Reconstructing exposures from small samples using physiologically based pharmacokinetic models and multiple biomarkers
This study examines the use of physiologically based pharmacokinetic (PBPK) models for inferring exposure when the number of biomarker observations per individual is limited, as commonly occurs in population exposure surveys. The trade-off between sampling multiple biomarkers at a specific time versus fewer biomarkers at multiple time points was investigated, using a simulation-based approach based on a revised and updated chlorpyrifos PBPK model originally published. Two routes of exposure, oral and dermal, were studied as were varying levels of analytic measurement error. It is found that adding an additional biomarker at a given time point adds substantial additional information to the analysis, although not as much as the addition of another sampling time. Furthermore, the precision of the estimates of exposed dose scaled approximately with the analytic precision of the biomarker measurement. For acute exposure scenarios such as those considered here, the results of this study suggest that the number of biomarkers can be balanced against the number of sampling times to obtain the most efficient estimator after consideration of cost, intrusiveness, and other relevant factors.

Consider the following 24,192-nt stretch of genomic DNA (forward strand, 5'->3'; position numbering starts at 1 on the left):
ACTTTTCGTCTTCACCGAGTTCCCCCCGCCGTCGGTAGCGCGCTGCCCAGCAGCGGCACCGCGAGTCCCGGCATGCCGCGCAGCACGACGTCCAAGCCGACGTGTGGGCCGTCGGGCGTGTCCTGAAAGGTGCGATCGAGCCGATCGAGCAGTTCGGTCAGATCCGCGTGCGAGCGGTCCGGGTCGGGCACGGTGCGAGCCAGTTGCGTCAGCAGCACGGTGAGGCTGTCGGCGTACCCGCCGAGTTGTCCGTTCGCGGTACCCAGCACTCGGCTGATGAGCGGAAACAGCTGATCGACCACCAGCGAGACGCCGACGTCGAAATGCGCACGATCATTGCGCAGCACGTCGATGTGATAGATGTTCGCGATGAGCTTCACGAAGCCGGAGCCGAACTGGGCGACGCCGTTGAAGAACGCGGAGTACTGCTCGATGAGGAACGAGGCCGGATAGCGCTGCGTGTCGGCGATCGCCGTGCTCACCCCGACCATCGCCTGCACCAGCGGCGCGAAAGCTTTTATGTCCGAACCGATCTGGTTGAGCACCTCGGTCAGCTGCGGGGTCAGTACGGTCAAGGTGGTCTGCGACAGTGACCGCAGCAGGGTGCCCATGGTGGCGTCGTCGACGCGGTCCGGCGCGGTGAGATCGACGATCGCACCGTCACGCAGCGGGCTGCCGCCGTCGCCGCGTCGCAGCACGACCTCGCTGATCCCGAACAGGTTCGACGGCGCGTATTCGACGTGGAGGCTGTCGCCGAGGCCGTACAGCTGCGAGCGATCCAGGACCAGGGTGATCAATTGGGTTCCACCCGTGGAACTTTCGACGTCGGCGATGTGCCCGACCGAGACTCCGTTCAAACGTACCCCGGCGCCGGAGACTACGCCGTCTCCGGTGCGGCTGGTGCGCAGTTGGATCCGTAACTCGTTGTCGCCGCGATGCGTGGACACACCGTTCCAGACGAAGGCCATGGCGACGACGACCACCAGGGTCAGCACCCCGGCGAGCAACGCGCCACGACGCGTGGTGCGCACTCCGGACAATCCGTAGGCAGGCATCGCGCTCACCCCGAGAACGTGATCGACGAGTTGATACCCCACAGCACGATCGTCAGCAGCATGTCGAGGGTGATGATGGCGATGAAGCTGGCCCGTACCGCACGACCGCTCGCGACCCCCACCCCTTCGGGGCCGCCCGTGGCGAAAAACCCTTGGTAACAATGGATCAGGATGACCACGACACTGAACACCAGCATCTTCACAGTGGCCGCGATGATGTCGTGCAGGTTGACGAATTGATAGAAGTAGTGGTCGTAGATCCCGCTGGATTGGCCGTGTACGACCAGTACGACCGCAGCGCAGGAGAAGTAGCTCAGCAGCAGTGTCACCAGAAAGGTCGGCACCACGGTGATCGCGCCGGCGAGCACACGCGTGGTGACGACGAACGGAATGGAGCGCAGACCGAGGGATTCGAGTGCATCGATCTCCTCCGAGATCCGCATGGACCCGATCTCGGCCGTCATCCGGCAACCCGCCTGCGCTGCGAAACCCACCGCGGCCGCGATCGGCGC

Mosquin, P., Licata, A., Liu, B., Sumner, S., & Okino, MS. (2009). Reconstructing exposures from small samples using physiologically based pharmacokinetic models and multiple biomarkers. Journal of Exposure Science & Environmental Epidemiology, 19(3), 284-297. https://doi.org/10.1038/jes.2008.17